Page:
Every day I do something different. I am constantly learning new things about plants and animals. During the summer months, I get to see kids' excited faces as they catch their first salamander or butterfly. I get to open people's eyes to their surroundings. We also do Citizen Science projects such as Monarch Watch and dragonfly/damselfly surveys. Kids learn they can do real science - it's not all about a white lab coat.

What's the coolest thing you've ever seen?
A black bear showing up at an evening tour of a beaver pond. It stood up on its hind legs, sniffed the air, looked at the group of 30 people and then went on its way. It's awesome to see them in their natural setting.

What's the coolest thing you've ever done?
Last summer, I studied the habitats of synchronous fireflies. We were out until 2am, surrounded by hundreds of blinking beetles - all flashing in unison! An amazing light show!

Is there a destination in Allegany you'd recommend?
Thunder Rocks is a unique area with huge conglomerate rocks sitting above the ground. Bridal Falls is a 30-foot shale outcrop best viewed in the spring and fall when we've had lots of rain. For adventurous souls, try mountain biking or cross-country skiing the Art Roscoe trials near the Summit area.

 
 
Volunteer Spotlight:  
Jackie Merri Meyer
 
How did you get involved?
I was one of several people who helped found the Friends group that formed about four years ago. Our Park Manager, Andrew Bogardt, simply hung a sign setting up a time to meet to discuss what a Friends Group is.

Describe a recent initiative that you participated in:

There are so many things we accomplished in a few short years. After working with the community to develop our organization, we officially launched the group on I Love My Park Day 2012. We have raised funds to add bike racks to the park, planted a colorful garden near the entrance of the park with the help of 100 volunteers. We also helped with the Summer Movie series, had three very successful Fall Festivals, and organized a campaign to raise funds for a dog park. Recently I asked advertising company Colossal Media to paint an oversized chess board in the park and it was just completed. Our next big push will be to save the Caboose. The park still has the train tracks from its previous industrial era, and we located a derelict caboose that once sat on the site. It was donated, but we need to raise about $40,000 to rehabilitate it. There is never a dull moment, and it is not easy turning a former railroad yard and transfer station into a viable, historic site and gem of a Park. BUT, we will!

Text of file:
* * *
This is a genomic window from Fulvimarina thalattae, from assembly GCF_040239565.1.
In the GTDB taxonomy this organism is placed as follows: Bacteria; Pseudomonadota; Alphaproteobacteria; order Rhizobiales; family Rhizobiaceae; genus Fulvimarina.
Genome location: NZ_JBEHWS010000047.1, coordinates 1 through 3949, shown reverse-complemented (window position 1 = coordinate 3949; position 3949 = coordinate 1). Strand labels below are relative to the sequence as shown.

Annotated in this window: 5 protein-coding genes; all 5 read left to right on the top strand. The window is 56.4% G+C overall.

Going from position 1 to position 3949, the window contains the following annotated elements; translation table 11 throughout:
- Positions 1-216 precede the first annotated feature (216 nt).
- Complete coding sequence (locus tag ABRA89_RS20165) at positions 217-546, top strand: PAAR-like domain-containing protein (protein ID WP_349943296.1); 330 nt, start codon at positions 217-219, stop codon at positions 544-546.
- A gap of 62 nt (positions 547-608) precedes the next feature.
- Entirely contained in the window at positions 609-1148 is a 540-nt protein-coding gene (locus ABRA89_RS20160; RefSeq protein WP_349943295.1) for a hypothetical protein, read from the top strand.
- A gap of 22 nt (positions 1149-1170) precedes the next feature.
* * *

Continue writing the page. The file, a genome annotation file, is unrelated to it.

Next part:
What is your favorite thing to do at the park?

Walk down the cobblestone path and gaze at the spectacular city skyline where the river meets the rocks and watch the helicopters and watercraft in the East River and enjoy the sunsets. Summer movies under the stars are not to be missed.

What would you suggest to others who might want to get more involved?

Email the friends group, bring your enthusiasm, not just your ideas. We are always looking for people who can lead a project and see it through from concept to finish and work collaboratively with the State Park Office and elected officials. It takes passion, tenacity, time and a big heart.